Tuesday, July 10, 2007

The sad state of the Galapagos

Well, I´m sitting in an internet cafe in Baños, its raining out and I´ve got a little bit of time so I think I need to reflect a bit more on my time in the Galapagos.

First, I must say. It is an incredible place. The animals there are unlike animals anywhere else. Each island has its own set of sub-species based on the food available.

The Darwin´s finch has 20 different species with beaks that grow based in if they eat from trees, cactus, the ground, or the sea. Evolution is an amazing thing.

An even more amazing thing was the amount of tourists there-- predominantly American or European.

We arrived and were stunned to find a city with hundreds of boats in the harbor, in a place that we knew of for its wilderness.

The UNESCO just recently identified the Galapagos as one of the most endangered wild places in the world and here´s why:

Thousands, and I mean thousands of people arrive there each day from all over the world. And they all come for similar reasons. They want to see the turtles, the sea lions, the boobies (blue footed ones). But they don´t think about the impact they might be having--just as I did´nt think about it.

As we disembarked to our first island,I saw a crowd of Safari outfitted gringos with telephoto lenses like guns pointed two feet away at the face of a baby sea lion. Up and down the beach there were more groups surrounding the sleeping Lobos Marinos. With a male barking at them from thewater I realized, the animals may not have many predators, and we are taught that they don´tmind humans in their face, but we humans (once again) are their most vicious predators.

Animals accostomed to human contact on the Galapagos have no place to hide. Think of someone walking into your house and taking pictures of you while your eating breakfast. You probably won´t bite them or run away, but when theykeepcoming in hordes, you willwant to run and hide.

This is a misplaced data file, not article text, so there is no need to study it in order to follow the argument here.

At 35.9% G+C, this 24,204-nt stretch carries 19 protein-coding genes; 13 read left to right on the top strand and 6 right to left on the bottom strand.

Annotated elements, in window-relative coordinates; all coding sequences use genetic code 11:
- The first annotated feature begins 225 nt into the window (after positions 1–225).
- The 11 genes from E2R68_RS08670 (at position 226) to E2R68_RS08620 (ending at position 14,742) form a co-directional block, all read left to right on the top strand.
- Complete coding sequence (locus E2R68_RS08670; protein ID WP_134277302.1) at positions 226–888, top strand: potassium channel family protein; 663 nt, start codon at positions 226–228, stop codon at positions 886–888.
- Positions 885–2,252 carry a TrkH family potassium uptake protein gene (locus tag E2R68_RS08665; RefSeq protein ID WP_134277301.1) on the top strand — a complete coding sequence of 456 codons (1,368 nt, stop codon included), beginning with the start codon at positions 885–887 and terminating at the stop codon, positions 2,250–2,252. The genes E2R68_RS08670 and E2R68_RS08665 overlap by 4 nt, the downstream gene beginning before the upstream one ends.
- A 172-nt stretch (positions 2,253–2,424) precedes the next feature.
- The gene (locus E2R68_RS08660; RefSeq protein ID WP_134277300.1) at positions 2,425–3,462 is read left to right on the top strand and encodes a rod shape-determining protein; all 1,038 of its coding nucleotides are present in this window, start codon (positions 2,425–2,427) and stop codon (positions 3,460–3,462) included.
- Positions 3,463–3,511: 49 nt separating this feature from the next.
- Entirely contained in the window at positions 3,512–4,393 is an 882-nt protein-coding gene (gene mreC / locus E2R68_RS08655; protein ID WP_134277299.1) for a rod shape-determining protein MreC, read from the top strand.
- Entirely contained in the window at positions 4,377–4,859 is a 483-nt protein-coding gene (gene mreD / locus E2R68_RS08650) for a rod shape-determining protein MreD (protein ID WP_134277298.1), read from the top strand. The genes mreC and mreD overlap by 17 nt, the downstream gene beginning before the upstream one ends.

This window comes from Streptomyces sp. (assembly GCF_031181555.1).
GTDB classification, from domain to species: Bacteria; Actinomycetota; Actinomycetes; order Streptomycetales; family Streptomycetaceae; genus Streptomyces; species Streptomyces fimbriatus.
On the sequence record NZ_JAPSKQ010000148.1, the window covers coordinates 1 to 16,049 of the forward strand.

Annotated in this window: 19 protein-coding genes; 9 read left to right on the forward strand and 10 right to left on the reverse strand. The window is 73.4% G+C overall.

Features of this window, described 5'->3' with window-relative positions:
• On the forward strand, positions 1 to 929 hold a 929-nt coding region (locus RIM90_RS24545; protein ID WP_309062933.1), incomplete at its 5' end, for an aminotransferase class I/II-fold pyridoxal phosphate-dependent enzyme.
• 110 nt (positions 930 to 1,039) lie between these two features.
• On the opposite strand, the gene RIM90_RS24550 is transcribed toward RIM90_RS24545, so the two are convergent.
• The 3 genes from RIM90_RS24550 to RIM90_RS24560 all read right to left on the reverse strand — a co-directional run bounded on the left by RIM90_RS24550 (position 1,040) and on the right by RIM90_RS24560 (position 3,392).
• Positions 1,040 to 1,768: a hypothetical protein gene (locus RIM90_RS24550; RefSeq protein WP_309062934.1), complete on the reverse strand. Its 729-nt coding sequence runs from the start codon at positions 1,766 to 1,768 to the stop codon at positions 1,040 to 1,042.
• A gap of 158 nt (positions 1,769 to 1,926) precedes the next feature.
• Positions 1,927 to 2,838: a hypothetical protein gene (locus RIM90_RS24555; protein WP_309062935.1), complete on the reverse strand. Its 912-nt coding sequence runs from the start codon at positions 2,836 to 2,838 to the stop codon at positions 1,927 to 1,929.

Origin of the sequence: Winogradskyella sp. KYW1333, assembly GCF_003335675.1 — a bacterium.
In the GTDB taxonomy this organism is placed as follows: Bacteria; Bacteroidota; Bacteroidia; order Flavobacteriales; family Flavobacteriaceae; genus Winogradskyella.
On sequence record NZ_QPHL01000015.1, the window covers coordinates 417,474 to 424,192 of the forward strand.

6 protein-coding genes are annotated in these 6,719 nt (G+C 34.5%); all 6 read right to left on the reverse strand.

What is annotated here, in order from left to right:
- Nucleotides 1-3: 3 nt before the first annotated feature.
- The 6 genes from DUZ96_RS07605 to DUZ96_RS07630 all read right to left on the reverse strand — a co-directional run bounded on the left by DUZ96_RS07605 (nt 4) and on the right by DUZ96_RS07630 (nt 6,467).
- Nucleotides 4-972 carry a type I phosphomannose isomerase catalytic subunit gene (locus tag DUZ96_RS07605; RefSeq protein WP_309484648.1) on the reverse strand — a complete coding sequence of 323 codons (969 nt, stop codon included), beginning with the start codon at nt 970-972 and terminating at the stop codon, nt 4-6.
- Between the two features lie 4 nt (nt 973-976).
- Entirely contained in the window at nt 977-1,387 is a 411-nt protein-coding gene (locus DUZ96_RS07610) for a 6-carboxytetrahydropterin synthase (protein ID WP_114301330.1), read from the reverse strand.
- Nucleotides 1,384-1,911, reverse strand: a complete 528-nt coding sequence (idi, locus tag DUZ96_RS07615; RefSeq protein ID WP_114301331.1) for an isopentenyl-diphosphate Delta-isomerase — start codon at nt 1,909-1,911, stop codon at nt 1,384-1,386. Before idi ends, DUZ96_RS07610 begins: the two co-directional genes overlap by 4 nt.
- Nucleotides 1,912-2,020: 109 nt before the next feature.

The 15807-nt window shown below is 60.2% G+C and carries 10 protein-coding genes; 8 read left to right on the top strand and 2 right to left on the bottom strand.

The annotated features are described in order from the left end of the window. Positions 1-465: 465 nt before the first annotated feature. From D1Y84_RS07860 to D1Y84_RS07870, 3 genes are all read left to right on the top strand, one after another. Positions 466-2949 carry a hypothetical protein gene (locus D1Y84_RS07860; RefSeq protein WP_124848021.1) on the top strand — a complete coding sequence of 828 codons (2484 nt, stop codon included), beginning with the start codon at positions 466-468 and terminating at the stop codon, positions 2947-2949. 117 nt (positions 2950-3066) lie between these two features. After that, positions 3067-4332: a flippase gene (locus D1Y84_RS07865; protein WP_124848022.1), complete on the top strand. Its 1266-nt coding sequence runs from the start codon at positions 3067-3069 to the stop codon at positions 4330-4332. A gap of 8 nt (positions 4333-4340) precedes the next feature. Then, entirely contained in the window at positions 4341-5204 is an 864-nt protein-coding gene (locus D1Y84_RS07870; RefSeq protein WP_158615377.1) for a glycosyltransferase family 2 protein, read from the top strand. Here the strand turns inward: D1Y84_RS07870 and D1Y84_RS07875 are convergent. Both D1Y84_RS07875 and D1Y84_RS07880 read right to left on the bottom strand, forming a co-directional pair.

In the Galapagos there is control, only 80 boats can be there with tours, but in corrupt country such as ecuador (or the US for that matter) money rules, and nature dosent take the front burner. (80 boats is a lot!)

The people making the money are the boat owners, and they aren´t going to advocate for more control. We were on the cheapest boat and we paid about 550 USD each and our guide was only paid 20usd a day. I wonder where the rest goes?

In a country where an expensive hotel is 20usd and an expesive meal is 4usd, these boat owners are doing alright.

I like to believe that national parks should be for nature first and people second, but I just don´t think it works that way. I think of Yosemite Valley in the summer, Yellowstone, and the supposedlyprotected wilderness of Costa rica and Ecuador that are being mined for tourism and oil andit makes me cringe a little bit.

I see the irony of course, I am here. And I want to be here, and I have a large impact, but I really do wonder what can be done in my own country and in others. It is a dilemma that I think needs to be examined.

No comments:

Post a Comment